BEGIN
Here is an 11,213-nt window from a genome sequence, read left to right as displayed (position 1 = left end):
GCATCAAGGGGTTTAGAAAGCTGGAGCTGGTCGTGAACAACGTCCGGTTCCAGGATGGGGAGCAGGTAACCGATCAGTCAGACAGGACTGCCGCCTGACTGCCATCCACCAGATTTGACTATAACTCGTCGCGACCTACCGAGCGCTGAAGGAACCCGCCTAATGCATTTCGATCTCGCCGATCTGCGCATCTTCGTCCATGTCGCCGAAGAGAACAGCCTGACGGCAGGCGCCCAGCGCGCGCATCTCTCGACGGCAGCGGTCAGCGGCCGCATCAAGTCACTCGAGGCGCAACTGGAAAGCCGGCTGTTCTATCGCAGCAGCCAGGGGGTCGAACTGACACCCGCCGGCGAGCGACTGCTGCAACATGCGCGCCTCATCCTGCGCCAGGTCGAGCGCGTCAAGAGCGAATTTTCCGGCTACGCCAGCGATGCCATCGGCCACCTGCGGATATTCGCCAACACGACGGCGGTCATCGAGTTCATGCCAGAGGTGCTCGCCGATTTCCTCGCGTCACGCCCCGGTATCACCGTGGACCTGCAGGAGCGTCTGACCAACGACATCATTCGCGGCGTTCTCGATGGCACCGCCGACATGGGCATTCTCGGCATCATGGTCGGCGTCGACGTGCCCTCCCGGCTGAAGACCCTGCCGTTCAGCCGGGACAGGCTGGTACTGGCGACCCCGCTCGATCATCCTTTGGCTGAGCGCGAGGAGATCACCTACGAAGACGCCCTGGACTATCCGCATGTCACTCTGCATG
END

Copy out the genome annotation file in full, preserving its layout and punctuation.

Here is an 11,213-nt window from a genome sequence, read left to right as displayed (position 1 = left end):
GCATCAAGGGGTTTAGAAAGCTGGAGCTGGTCGTGAACAACGTCCGGTTCCAGGATGGGGAGCAGGTAACCGATCAGTCAGACAGGACTGCCGCCTGACTGCCATCCACCAGATTTGACTATAACTCGTCGCGACCTACCGAGCGCTGAAGGAACCCGCCTAATGCATTTCGATCTCGCCGATCTGCGCATCTTCGTCCATGTCGCCGAAGAGAACAGCCTGACGGCAGGCGCCCAGCGCGCGCATCTCTCGACGGCAGCGGTCAGCGGCCGCATCAAGTCACTCGAGGCGCAACTGGAAAGCCGGCTGTTCTATCGCAGCAGCCAGGGGGTCGAACTGACACCCGCCGGCGAGCGACTGCTGCAACATGCGCGCCTCATCCTGCGCCAGGTCGAGCGCGTCAAGAGCGAATTTTCCGGCTACGCCAGCGATGCCATCGGCCACCTGCGGATATTCGCCAACACGACGGCGGTCATCGAGTTCATGCCAGAGGTGCTCGCCGATTTCCTCGCGTCACGCCCCGGTATCACCGTGGACCTGCAGGAGCGTCTGACCAACGACATCATTCGCGGCGTTCTCGATGGCACCGCCGACATGGGCATTCTCGGCATCATGGTCGGCGTCGACGTGCCCTCCCGGCTGAAGACCCTGCCGTTCAGCCGGGACAGGCTGGTACTGGCGACCCCGCTCGATCATCCTTTGGCTGAGCGCGAGGAGATCACCTACGAAGACGCCCTGGACTATCCGCATGTCACTCTGCATG